The “Slippery Slope” of Gun Control


A Message from the President of Americans Against Gun Violence

December 27, 2017


With winter fully upon us and snow covering many parts of the country, I’m reminded of the gun lobby’s worst fear – the “slippery slope.”

The NRA warns its members that enactment of even the most modest gun control laws will lead the United States down the slippery slope toward the adoption of – perish the thought – stringent gun control laws comparable to the regulations in place in every other high income democratic country of the world.

Even other gun violence prevention organizations are quick to assure legislators and the American public that the limited measures they propose will not lead our country down the slippery slope.

Well, I’ve been a skier for most of my adult life. I love slippery slopes. I say, “What are we waiting for? Let’s take the plunge!”

When it comes to gun violence, our country currently stands at the peak, towering far above all other high income democratic countries. Our rate of gun homicide is 25 times higher than in the average rate in the other 22 economically advanced democratic countries of the world, and our gun suicide rate is eight times higher. When it comes to the strength of our gun control laws, though, we’re far below all other high income democratic countries.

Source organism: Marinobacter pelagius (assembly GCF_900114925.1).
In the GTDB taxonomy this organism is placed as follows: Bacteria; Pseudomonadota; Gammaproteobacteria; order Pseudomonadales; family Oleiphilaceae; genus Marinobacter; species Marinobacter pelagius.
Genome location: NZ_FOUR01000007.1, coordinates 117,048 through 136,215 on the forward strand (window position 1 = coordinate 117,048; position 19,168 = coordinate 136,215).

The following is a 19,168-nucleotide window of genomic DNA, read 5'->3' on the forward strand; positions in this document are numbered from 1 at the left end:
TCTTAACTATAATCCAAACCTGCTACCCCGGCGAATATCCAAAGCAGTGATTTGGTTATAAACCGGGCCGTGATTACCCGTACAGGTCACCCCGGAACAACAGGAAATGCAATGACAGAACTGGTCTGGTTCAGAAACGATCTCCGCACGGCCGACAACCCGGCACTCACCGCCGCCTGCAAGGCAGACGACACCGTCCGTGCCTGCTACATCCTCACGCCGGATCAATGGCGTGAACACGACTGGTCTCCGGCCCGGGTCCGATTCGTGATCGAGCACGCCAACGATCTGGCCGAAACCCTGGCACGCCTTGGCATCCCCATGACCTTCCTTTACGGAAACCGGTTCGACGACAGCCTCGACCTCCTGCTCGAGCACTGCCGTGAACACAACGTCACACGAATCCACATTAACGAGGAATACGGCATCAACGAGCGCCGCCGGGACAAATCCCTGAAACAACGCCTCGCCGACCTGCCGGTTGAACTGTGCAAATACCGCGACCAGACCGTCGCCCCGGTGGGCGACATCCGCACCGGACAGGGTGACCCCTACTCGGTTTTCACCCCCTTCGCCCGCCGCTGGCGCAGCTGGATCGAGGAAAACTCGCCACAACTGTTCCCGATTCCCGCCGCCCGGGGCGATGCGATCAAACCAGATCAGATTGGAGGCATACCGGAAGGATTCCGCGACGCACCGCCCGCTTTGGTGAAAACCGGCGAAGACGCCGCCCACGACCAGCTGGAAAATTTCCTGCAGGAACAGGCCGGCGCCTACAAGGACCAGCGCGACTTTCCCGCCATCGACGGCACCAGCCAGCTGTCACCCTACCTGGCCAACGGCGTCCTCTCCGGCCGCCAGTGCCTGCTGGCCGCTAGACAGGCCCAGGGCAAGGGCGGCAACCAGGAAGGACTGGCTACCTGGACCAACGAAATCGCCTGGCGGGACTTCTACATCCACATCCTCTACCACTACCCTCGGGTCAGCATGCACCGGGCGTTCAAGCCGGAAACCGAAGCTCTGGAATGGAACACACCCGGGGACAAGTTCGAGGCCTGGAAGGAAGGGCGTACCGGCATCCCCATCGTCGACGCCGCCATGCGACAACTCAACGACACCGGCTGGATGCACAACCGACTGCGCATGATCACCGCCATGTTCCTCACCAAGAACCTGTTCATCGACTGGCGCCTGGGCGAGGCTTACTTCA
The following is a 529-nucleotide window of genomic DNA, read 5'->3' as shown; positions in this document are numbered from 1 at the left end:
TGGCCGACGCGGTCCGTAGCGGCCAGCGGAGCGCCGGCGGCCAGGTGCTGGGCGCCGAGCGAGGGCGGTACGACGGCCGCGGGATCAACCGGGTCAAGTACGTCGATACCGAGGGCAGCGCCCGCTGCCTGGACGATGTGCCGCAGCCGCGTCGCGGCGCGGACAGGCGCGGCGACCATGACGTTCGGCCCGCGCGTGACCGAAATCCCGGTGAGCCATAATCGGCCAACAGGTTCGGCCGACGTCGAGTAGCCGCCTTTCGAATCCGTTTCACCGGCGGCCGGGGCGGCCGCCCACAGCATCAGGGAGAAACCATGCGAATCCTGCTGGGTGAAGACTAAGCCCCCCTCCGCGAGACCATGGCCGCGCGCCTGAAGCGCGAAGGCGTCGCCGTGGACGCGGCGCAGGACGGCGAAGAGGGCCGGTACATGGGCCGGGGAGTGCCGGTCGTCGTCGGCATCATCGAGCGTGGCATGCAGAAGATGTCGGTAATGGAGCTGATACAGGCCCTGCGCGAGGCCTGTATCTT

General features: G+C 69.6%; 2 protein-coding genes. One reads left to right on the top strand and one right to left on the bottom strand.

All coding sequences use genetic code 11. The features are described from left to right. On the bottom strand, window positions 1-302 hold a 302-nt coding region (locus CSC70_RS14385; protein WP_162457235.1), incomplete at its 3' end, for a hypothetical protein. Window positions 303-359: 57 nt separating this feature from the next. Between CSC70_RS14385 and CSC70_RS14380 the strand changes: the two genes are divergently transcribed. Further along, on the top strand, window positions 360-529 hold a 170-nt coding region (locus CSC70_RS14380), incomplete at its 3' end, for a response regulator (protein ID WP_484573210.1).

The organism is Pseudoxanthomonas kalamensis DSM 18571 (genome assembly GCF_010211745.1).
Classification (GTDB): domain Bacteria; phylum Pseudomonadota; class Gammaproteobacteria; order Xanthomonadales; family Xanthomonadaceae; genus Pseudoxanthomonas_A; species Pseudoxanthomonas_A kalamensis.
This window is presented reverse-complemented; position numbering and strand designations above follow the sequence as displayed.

The roots of gun violence are complex. Among the many factors that are often discussed after high-profile shootings in the United States are socio-economic disparity, substance abuse, mental illness, and a culture of violence. These are definitely factors that need to be addressed, but the United States is not an outlier as compared with other high income democratic countries in any of these areas. In fact, the rate of physical assault by all means combined in the United States is lower than in most other high income democratic countries.